Just like trigger points, acupuncture points, or meridians, lie all over the body and share an interconnected flow. Targeting tension points through acupuncture can loosen blocked Chi to improve the energetic flow that keeps the body in perfect balance. These blockages can be connected to other parts of the body, much like seen in the practice of reflexology. Because some areas are linked to deeper rooted systems, treating a superficial area on the body can improve a muscle group or system deep within the body without invasive therapies.
Acupuncturists will use their knowledge and your feedback to determine which areas should be treated to knock out pains within the body. Specifically, for sciatic nerve pain, acupuncture points lie within the sacral and lumbar regions in the back while some also reside in the feet and legs. The act requires the use of fine needles in the top layer of the skin. Most meridians lie closer to the surface so there is little need to insert the needle farther into the tissue. During the appointment, your practitioner may twist the needles or heat them before use to better suit you and your pain relief needs.
Get a Massage – Even at Home
While some may have time to schedule an hour-long shiatsu massage every week, some of us carry way too hectic of a schedule to maintain that over extended periods of time. When you’re in need of quick pain and tension relief solutions, try trigger point massage therapy. This massage therapy uses incremental pressure to relieve knotted muscles, improving overall muscle movement. When neck and scalp muscles are contracting, headaches and migraines are often biproducts of that developing tension. To loosen these knots, try massaging in circular motions and holding steady pressure on either side of the spine at the base of the skull where it meets the neck. Another trigger point lives in the shoulders, between the neck and shoulder blade. When you shrug upwards, you should feel a dip in the shoulder. This dip is where you will apply steady pressure to relieve knotted shoulder muscles. We recommend using a massage tool that can precisely target these knots while still being easy to use anywhere you go.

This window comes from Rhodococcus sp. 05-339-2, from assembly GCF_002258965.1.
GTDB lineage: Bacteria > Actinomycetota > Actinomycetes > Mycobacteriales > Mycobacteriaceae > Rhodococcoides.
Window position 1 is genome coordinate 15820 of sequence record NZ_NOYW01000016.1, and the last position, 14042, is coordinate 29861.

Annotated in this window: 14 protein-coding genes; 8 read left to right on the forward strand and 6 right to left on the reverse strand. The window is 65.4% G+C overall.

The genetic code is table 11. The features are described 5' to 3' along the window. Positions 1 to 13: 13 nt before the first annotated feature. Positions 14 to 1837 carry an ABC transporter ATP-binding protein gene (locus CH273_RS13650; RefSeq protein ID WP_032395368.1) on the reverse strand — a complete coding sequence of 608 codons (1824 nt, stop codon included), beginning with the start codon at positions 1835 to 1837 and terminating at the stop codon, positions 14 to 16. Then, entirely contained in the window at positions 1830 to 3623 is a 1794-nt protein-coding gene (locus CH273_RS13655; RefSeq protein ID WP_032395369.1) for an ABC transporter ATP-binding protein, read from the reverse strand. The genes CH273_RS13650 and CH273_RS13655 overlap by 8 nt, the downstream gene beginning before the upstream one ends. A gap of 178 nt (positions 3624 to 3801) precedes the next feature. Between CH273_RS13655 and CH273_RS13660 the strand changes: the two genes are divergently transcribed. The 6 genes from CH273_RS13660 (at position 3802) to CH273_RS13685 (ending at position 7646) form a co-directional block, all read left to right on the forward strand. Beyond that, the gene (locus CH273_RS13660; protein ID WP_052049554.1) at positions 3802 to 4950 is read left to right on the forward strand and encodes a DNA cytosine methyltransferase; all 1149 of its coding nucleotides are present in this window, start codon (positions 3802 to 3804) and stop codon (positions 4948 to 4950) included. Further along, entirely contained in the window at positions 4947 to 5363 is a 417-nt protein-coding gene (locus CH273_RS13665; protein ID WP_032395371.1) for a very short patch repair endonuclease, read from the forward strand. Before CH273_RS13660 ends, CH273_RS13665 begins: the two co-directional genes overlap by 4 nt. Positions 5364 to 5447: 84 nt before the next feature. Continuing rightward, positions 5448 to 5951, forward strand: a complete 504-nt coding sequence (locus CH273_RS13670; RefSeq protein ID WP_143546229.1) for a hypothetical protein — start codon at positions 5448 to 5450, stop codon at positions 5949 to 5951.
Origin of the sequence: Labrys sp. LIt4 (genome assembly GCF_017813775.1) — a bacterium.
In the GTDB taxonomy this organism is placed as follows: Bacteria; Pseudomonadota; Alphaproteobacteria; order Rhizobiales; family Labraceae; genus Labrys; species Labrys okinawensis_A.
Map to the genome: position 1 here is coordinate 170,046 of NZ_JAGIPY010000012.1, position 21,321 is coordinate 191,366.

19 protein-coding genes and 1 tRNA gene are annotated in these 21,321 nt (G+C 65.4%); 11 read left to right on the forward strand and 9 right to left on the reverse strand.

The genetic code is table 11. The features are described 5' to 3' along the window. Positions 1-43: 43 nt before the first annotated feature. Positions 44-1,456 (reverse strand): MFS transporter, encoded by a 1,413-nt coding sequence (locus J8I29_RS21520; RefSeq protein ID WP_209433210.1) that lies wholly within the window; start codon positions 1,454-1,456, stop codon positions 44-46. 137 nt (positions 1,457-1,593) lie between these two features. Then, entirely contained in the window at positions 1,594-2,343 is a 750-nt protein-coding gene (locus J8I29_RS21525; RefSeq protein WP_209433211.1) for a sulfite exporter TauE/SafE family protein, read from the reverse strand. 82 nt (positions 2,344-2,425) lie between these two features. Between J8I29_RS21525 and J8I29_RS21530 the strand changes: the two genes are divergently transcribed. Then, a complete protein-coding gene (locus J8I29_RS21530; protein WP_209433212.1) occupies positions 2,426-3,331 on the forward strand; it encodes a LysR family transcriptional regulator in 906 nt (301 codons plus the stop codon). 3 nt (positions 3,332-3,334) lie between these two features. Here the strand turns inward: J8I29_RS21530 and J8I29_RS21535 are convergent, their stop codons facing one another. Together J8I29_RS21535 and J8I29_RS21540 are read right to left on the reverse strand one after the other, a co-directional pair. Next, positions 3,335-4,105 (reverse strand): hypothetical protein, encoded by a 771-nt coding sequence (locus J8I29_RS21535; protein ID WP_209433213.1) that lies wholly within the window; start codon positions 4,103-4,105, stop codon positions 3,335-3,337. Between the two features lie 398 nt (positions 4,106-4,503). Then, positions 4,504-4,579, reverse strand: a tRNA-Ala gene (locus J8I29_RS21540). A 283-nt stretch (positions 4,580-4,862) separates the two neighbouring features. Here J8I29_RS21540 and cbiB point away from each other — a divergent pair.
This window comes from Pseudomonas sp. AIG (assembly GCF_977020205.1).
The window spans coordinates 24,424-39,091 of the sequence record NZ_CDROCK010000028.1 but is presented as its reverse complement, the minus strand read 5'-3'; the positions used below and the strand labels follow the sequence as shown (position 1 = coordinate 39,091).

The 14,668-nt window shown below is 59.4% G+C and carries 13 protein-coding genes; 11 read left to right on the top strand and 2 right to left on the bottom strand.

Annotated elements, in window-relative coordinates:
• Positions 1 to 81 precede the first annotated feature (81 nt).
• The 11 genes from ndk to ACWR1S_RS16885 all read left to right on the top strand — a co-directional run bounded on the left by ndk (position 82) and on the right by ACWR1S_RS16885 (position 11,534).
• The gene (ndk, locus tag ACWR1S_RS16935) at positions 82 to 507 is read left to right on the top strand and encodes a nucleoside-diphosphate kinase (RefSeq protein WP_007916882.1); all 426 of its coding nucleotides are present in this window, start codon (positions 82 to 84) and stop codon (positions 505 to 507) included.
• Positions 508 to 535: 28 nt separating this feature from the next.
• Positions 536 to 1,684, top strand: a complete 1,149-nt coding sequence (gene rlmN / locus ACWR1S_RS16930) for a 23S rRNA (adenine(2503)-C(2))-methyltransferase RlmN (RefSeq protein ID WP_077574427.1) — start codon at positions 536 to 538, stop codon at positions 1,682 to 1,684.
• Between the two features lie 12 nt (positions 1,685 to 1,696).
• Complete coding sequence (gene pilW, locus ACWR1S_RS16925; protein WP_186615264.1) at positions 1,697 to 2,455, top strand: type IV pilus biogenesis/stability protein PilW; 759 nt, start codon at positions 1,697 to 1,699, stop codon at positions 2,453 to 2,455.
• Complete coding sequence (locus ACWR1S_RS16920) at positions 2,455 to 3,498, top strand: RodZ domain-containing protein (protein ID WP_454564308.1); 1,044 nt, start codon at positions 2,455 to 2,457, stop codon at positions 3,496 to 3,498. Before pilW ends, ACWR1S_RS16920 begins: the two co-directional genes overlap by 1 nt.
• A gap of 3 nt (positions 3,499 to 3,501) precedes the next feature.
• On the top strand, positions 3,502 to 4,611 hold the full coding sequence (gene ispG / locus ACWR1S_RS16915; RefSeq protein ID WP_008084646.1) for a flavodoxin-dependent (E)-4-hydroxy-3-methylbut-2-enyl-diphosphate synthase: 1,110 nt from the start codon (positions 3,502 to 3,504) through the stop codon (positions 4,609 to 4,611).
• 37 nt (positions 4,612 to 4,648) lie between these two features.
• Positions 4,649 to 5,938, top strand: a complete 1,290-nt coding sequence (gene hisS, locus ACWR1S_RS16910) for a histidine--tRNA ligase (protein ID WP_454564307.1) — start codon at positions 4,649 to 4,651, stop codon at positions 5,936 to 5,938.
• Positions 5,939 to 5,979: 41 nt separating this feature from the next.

Ways to Curb ‘Tech Neck’ for Good
Limit “Tech Neck” – As discussed by Heathline, Matthew Cooper, DC, CCSP, and chiropractor explains ‘tech neck’ as a “result[s] from the body position we often subconsciously assume when looking at screens. In this position, your chin comes forward, your shoulders round forward, and often your neck is flexed to look down at your phone, keyboard, and/or computer for an extended period of time.” To avoid this conundrum, limit your screen time if possible. Spend less time on your phone, iPad, etc. and more time getting active. Because most of us work nearly 8 hours a day, you can take a few breaks here and there to move your neck, shoulders, and legs around to loosen up tension but also get your creative juices flowing again.
If you must be at your computer for work, consider adjusting your workspace to better suit your body’s needs. Try positioning your computer and desk space at a level that does not require you to sacrifice your proper posture. And if you’re really dedicated to the cause, try a standing desk that not only allows you to position the desk height exactly where you need it, but can also keep you active by standing rather than sedentarily sitting all day in your chair!
Tension, headaches, and sore muscles are things we’re all well-acquainted with but that does not mean we have to limit ourselves when these instances occur. Take the necessary steps – breaks, exercises, stretches, massages – it takes to relieve your pain as quickly and easy as possible so you can get right back 100% in the blink of an eye!
Cassata, Cathy. "4 Simple Tips to Avoid Developing 'Tech Neck' During COVID-19." Edited by Dana K. Cassell. Healthline, 13 Oct. 2020, www.healthline.com/health-news/4-simple-tips-to-avoid-developing-tech-neck-during-covid-19#3.-Take-breaks. Accessed 2 Apr. 2021.
Cronkleton, Emily. "12 Stretches to Help Relieve Tight Shoulders." Edited by Suzanne Falck, M.D. Healthline, 12 Sept. 2019, www.healthline.com/health/tight-shoulders#causes. Accessed 2 Apr. 2021.
Sinay, Danielle. "Is Acupuncture the Miracle Remedy for Everything?" Healthline, 18 Sept. 2018, www.healthline.com/health/acupuncture-how-does-it-work-scientifically. Accessed 2 Apr. 2021.